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Old 10-03-09, 10:56 AM   #1
csisfun
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Aerobars on a Dahon Speed?

Hello,

I'm interested in getting aerobars for my Dahon. Looking for something that will give my Dahon more speed and ability to cut through the wind, and thus the aerobars.

I know that this will affect my fold, but I do believe that aerobars can be removed, so I shall remove them if I forsee myself folding. But I was wondering, do you need to remove everything on the handlebar (i.e. grips, shifters, etc.) before you can take it out? Or can you just loosen the aerobar by itself?
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Old 10-03-09, 11:11 AM   #2
bhkyte
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you could try a santori QR quill stem.

yes you can just release the areo bars by them selfs.However I would not recomend this as due to the long leverage they have to be very secure so as not to move on the handlebars. I would just work out how to incorate it in to the fold. I should be too hard on a dahon.
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Old 10-03-09, 12:14 PM   #3
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IMO, this is not a great plan.

1) In general, using aero bars makes handling a bike much more difficult. Combine that with the responsiveness of the Dahon Speed bikes (due to wheel size and geometry), the bike will be very hard to handle.

2) The handlepost on a Dahon is too tall to make putting so much weight on it advisable.

3) Since the Dahon Speed has minimal positional adjustment, it will be difficult to get aerobars in the optimal spot.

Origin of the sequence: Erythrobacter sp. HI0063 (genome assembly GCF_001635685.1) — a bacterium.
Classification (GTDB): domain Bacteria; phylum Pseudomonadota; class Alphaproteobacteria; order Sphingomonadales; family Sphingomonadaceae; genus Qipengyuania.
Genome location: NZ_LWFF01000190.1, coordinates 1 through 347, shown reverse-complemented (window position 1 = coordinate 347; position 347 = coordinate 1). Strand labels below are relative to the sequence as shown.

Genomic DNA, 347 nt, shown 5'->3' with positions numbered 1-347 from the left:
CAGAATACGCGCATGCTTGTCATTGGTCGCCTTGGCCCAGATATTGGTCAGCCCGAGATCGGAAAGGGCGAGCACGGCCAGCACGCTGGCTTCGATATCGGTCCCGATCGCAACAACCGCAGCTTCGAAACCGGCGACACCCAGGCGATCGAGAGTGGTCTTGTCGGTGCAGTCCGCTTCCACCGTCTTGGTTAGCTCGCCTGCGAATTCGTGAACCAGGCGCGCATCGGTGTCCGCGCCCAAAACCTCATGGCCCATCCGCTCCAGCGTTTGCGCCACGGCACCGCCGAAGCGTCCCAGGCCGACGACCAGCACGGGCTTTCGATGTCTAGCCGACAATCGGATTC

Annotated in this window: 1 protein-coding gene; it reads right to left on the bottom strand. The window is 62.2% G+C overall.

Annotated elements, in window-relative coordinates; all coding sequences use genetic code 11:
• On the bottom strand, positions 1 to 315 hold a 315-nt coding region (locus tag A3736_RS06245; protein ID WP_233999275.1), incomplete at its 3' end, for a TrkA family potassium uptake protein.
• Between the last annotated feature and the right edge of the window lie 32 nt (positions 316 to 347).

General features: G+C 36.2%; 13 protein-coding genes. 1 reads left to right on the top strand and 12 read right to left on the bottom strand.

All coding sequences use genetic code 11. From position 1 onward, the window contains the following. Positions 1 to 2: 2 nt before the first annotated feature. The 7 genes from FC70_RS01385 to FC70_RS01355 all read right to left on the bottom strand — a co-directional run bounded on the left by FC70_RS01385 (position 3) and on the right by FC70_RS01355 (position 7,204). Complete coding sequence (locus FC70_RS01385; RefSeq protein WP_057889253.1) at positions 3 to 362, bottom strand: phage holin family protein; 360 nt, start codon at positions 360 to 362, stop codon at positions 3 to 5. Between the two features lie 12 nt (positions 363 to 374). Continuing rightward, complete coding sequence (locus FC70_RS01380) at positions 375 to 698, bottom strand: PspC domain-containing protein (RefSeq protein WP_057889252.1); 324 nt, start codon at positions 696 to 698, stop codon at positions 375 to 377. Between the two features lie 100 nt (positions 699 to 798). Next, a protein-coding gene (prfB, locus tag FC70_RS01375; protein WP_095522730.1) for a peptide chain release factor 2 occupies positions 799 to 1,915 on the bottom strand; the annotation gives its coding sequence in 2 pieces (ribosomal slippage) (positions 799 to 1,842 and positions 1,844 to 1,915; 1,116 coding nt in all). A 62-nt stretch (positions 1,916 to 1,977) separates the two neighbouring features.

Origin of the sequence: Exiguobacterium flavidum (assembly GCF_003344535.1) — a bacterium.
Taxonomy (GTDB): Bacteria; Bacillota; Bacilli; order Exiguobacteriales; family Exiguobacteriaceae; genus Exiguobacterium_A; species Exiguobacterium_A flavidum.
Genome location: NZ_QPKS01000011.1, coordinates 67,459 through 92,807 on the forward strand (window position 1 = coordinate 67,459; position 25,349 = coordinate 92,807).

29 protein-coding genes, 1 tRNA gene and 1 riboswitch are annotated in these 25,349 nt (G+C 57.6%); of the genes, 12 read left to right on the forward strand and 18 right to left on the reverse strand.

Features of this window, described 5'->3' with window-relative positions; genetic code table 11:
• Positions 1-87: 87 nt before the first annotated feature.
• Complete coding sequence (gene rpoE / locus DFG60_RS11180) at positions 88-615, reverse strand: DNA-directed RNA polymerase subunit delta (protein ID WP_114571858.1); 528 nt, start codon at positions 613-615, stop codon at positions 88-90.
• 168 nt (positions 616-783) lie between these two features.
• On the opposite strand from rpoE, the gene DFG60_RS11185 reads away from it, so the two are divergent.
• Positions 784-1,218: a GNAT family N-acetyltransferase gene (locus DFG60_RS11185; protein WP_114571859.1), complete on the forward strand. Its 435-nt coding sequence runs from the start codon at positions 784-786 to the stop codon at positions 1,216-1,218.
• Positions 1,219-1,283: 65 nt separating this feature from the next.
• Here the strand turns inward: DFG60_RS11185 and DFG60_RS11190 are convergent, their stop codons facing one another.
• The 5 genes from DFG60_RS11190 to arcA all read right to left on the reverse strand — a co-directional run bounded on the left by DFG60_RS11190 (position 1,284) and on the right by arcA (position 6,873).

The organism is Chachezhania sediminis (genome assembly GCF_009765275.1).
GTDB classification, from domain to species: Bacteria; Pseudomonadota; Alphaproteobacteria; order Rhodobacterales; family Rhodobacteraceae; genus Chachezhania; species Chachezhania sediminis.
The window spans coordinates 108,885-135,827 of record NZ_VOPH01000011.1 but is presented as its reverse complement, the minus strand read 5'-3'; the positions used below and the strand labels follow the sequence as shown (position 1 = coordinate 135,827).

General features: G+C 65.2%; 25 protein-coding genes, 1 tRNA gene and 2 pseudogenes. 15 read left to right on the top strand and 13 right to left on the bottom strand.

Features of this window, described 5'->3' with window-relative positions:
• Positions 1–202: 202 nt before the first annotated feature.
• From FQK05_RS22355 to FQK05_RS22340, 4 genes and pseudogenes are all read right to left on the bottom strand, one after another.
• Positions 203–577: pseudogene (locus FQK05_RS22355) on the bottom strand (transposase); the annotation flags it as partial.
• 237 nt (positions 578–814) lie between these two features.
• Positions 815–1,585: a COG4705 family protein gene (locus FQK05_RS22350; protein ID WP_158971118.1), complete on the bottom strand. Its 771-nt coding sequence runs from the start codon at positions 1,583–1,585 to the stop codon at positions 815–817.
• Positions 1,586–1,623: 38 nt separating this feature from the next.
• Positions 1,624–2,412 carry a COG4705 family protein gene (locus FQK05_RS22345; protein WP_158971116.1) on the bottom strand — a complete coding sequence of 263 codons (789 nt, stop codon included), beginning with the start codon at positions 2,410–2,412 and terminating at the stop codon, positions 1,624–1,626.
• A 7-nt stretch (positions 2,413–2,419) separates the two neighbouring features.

Clip-on aero bars won't permanently cripple the fold. However they need to be pretty tight (you're in big trouble if they slip), need to be adjusted properly and are usually attached using allen screws (not QR's). I.e. you can't just pop it off every time you want to fold, without investing significant time to the process.

There are very few folders or 20" wheeled bikes where aero bars are feasible, e.g. Air Friday and maybe more solid and adjustable bikes like the Swift, Pacific Reach, Dahon mini-bikes (e.g. Hammerhead).

If you're out for speed, better options include:
1) Training
2) Lower the handlebars
3) Training
4) Faster / slicker / high pressure tires
5) Training
6) Using a different bike (if you have the budget and/or space)
7) Yet more training
8) Scrupulously cleaning the drivetrain
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Old 10-04-09, 10:39 AM   #4
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yes, its not a great plan. But lets look at the options. What about changing bars to a set that also give the position you want, or compromising and fitting a more forward stem or bar ends in a narrow postion near the stem? Remeber you can only set up gears and brakes to be on the normal bars or the aero(unless you do something clever, or ride with one hand on each if you think you may need to brake). if you have long interrupted rides areo bars are fine, but if you dont use them enough they are a weight and handling burden as they tend to make the bars less stable no handed ect.